GIC has joined forces with US private equity firm Centerbridge Partners on a proposed takeover of Indus Realty Trust, chalking up the Singapore sovereign wealth fund’s third pitch to buy out a North American REIT since September.
Under the terms of the deal, which values the NASDAQ-listed trust at north of $660 million, GIC and Centerbridge would acquire the 85.2 percent of outstanding Indus common stock that Centerbridge does not already own for a cash consideration of $65 per share, Indus said Monday in a release.
Indus owns 42 industrial and logistics buildings spanning 6.1 million square feet (566,709 square metres) across the states of Connecticut, Pennsylvania, North Carolina, South Carolina and Florida. The trust is a successor company to tobacco giant Culbro Corporation, and the largest shareholders are entities linked to the family of cigar baron Edgar M Cullman.
The proposed share price represents a 13.5 percent premium to the REIT’s Friday closing price of $57.28 a share, and the stock was up 11.7 percent on Monday. Indus said the board of directors would carefully review the proposal to determine the best path forward that maximises value for the REIT’s shareholders.
Led by co-founder and managing principal Jeff Aronson, Centerbridge Partners has roughly $33 billion in capital under management, including $3.2 billion in commitments across two closed-end real estate funds.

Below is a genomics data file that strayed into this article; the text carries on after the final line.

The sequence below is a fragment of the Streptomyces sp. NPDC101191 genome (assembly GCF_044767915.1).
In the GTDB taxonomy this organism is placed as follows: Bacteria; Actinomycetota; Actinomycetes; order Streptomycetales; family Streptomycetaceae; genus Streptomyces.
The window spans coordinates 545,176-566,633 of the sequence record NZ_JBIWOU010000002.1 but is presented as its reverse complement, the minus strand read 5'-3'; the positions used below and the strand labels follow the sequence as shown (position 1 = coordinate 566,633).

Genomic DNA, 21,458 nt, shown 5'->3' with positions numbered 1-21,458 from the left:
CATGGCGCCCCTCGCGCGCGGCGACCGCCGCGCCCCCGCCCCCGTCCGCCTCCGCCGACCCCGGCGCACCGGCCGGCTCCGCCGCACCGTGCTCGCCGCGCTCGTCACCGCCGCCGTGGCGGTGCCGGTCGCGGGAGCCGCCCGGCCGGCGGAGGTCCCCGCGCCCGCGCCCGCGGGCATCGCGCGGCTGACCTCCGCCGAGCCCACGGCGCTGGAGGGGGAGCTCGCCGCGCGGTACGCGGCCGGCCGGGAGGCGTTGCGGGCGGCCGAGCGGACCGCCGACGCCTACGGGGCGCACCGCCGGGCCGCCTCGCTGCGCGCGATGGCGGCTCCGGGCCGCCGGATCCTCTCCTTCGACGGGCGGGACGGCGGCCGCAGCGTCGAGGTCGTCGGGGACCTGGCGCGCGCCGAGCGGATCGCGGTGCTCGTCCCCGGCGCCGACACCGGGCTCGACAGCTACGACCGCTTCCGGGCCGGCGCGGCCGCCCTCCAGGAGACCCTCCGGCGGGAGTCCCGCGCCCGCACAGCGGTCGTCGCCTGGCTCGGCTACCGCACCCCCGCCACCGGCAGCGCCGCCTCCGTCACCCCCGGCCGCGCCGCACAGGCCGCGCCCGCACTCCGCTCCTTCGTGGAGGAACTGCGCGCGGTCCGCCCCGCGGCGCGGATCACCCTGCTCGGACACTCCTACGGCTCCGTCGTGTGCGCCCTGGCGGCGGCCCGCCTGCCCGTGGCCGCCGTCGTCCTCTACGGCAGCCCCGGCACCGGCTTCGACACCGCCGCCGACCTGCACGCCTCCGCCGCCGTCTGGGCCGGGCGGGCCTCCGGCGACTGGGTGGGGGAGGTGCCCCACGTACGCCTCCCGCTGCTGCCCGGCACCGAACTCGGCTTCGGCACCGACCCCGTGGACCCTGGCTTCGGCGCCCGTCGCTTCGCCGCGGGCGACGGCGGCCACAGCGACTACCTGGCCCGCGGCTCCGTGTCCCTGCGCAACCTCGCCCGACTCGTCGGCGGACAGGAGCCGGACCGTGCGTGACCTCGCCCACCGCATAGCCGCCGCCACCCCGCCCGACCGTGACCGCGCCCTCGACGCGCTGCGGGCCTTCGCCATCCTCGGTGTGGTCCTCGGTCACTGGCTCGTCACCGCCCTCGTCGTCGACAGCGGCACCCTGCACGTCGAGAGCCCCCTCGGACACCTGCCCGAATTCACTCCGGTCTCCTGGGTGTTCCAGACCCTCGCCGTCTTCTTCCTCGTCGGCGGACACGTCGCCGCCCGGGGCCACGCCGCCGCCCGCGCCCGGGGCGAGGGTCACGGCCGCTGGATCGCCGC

The Manhattan-based firm reached a $2.3 billion closing for its Centerbridge Real Estate Partners Fund II earlier this year, with plans to invest in industrial/logistics, self-storage and specialised storage, digital real estate and residential.
For GIC, the Indus play comes after the Singaporean titan teamed up with a Canadian partner this month on a buyout of Toronto-listed Summit Industrial Income REIT for C$5.9 billion ($4.37 billion).
Together with Dream Industrial REIT, GIC agreed to acquire Summit for C$23.50 per unit in cash, with the deal giving the partners ownership of a portfolio of 160 warehouses spanning 21.59 million square feet across four provinces in Canada.
In September, GIC and Oak Street, a real estate private equity division of New York-based asset manager Blue Owl Capital, signed an agreement to acquire all of the shares in NYSE-listed Store Capital, the only REIT in which Berkshire Hathaway boss Warren Buffett has invested, for $14 billion in cash.
If approved by shareholders, the buyout will give GIC and Oak Street ownership of Store Capital’s portfolio of 3,012 single-tenant commercial and industrial properties across the US.
Sheds and More
The latest warehouse deals continue a string of overseas investments made by GIC this year, including the purchase of a controlling stake in Sani/Ikos Group through a transaction announced in September that valued the Mediterranean luxury resort owner-operator at €2.3 billion (then $2.3 billion).
In October, GIC reportedly invested A$400 million (then $257 million) in a fund managed by Australia’s Gurner Group, which aims to develop a pipeline of condo projects in Sydney worth A$1.75 billion.
That residential deal came after GIC committed to a pair of acquisitions in August when it backed Florida-based Workspace Property Trust in its purchase of a majority stake in 41 US suburban office assets for $1.13 billion, following its purchase of a half stake in an A$800 million ($568 million) Melbourne office project from Australian property giant Charter Hall.